Affordable Housing Solutions WORKFORCE HOUSING — The Crisis isn’t Fixed Yet
Collier County has made some zoning changes and taken other actions for which celebration on the affordable housing front is in order. And while this is very good news, we are not yet where we need to be.
At their March 28 meeting, Collier County’s Board of County Commissioners (BCC) ended a thirteen month period where the subject was ignored, and placed workforce housing on their agenda.
County staff did an excellent job presenting the four proposed zoning changes, which not only had their support but also the unanimous concurrence of the Planning Commission. These proposals were first recommended in 2017 by the Urban Land Institute (ULI) the highly respected land use consultant the county hired six years ago. Their passage improves our ability to attract affordable housing developers to our county. The proposals are as follows:
- Allowing more affordable housing by right in certain commercial zoning districts.
- Increasing density allowances for affordable housing in activity centers.
- Establishing a new subdistrict that allows more residential density in mixed-use districts.
- Raising density allowances for affordable housing projects built along county bus routes.
The commissioners were not in favor of “by right” changes, and with that one deletion, approved the resolution by a 4-1 vote (McDaniels voting no).
The other cause for celebration at the BCC meeting was approval of rules by which land might be considered for purchase for workforce housing use, from the $20 Million sales surtax fund. Back in 2018 voters approved a $490 Million 1% surtax imposition. Of this, $20 Million was allocated to acquire land specifically earmarked for this use. A recently created subcommittee of county staff and AHAC members was appointed. It was this group’s recommendations which were accepted.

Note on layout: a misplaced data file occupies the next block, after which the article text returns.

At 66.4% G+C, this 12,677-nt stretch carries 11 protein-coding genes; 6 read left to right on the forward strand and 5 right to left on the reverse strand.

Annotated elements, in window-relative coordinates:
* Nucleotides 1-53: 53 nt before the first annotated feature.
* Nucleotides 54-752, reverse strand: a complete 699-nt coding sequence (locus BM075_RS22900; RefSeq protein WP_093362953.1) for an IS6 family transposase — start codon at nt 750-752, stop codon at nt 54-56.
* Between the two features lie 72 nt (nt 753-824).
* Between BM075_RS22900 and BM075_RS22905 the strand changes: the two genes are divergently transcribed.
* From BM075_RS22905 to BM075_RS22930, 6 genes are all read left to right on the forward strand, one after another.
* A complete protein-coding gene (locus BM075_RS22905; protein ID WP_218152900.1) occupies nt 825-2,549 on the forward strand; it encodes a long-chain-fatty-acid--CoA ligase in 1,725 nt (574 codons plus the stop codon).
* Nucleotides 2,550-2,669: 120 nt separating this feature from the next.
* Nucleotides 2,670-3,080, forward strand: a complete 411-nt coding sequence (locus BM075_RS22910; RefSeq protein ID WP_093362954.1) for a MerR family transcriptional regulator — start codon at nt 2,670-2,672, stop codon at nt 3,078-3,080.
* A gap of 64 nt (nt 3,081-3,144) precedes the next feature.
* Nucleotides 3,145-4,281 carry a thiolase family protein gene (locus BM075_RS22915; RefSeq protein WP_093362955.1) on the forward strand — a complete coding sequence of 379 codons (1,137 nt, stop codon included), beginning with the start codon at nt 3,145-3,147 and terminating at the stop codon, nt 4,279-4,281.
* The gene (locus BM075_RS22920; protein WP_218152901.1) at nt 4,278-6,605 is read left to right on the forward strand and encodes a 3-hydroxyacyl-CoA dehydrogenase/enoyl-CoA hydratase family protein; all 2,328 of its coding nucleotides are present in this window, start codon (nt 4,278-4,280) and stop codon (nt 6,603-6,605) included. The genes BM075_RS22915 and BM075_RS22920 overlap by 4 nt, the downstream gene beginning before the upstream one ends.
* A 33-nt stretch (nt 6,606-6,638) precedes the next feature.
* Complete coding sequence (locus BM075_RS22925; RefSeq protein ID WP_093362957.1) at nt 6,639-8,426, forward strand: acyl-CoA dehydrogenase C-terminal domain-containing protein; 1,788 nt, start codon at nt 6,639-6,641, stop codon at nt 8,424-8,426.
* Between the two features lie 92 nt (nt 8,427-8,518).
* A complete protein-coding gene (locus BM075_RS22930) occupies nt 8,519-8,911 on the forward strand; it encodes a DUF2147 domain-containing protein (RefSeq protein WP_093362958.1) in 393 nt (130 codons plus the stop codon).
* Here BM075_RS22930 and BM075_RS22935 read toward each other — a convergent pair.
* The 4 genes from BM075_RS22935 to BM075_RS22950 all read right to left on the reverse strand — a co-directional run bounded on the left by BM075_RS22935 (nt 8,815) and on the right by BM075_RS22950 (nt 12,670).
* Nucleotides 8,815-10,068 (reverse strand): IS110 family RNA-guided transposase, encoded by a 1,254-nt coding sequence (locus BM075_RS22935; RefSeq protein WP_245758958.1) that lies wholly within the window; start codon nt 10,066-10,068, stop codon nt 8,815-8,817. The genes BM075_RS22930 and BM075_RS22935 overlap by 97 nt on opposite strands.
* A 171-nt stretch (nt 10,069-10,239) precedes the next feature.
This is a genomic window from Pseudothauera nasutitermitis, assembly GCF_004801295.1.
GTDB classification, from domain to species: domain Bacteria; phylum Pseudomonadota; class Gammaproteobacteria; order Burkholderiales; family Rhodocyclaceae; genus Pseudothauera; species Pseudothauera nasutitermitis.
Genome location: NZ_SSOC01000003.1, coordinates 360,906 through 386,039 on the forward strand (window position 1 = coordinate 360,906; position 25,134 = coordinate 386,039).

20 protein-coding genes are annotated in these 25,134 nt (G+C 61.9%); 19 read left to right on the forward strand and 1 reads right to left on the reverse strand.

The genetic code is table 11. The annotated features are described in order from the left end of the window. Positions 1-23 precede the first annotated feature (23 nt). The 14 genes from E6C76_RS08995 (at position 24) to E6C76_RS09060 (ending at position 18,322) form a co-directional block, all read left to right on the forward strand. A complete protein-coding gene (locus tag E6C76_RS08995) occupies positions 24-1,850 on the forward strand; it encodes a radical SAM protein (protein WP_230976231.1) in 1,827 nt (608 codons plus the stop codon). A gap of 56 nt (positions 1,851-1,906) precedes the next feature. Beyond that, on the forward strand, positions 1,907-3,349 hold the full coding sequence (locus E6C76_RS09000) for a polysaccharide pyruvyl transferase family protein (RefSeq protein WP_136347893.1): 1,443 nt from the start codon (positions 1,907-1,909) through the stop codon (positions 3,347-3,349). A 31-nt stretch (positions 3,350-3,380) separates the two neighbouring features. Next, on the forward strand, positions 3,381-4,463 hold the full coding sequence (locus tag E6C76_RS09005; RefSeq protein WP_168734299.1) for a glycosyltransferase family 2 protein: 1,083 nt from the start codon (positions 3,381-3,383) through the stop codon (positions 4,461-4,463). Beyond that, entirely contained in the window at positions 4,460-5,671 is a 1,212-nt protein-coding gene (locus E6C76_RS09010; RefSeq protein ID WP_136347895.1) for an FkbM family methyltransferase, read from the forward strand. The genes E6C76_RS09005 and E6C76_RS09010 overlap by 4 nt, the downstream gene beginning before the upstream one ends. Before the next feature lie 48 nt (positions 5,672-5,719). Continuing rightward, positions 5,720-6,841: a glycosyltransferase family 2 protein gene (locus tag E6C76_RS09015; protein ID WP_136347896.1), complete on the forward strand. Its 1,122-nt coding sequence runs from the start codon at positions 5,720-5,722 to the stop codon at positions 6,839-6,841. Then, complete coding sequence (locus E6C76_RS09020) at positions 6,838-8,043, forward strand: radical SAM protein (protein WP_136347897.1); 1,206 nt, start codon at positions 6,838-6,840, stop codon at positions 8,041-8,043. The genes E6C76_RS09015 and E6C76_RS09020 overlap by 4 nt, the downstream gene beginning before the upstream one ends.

Also occurring the same week was the Governor signing the new “Live Local” bill which was originally proposed by Senate President and Naples resident Kathleen Passidomo. It recognized the inaction of certain county leaders in dealing with affordable housing issues, and superseded their authority in several important ways. I met with Kathleen while she was formulating her proposals.
The bill bypasses a local government’s rules for density and building height when affordable housing is involved. Additionally it offers new funding from the state, and the opportunity to reduce or even eliminate the payment of real estate taxes. It will potentially be a game changer.
Collier County is still on an uneven playing field in attracting developers willing to build affordable housing. Our impact fees are among the highest in the state, and our deferral program is out of step with the timing needed for postponement. If we are to be successful we must make changes in this crucial area. Adding millions to the cost of building workforce housing subdivisions will assure they are built elsewhere.
Finally there is an important element of affordable housing about which we must remain diligent. Current laws define affordable housing as up to 120% of Area Median Income (AMI). Due to its enormous wealth, Collier County’s AMI is approximately $98,000. This means a family earning $120,000 and paying $3000 per month rent, will be considered “affordable.”
The de facto minimum wage in our county is $15-17 an hour. The bulk of our essential workers earn $30-50,000 per year. THESE ARE THE INDIVIDUALS WHO ARE STRUGGLING. if our county continues to allocate so-called affordable housing to folks who can afford to pay $2000 and more in monthly rent, we will accomplish virtually nothing. THE DEVIL IS IN THE DETAILS.
There’s no question Collier County is experiencing an affordable housing crisis. We have now witnessed some important movement by our leaders. We mustn’t be complacent now – too much is at stake. Keep pressing our commissioners to make more changes to mitigate this crisis.
Leave a ReplyWant to join the discussion?
Feel free to contribute!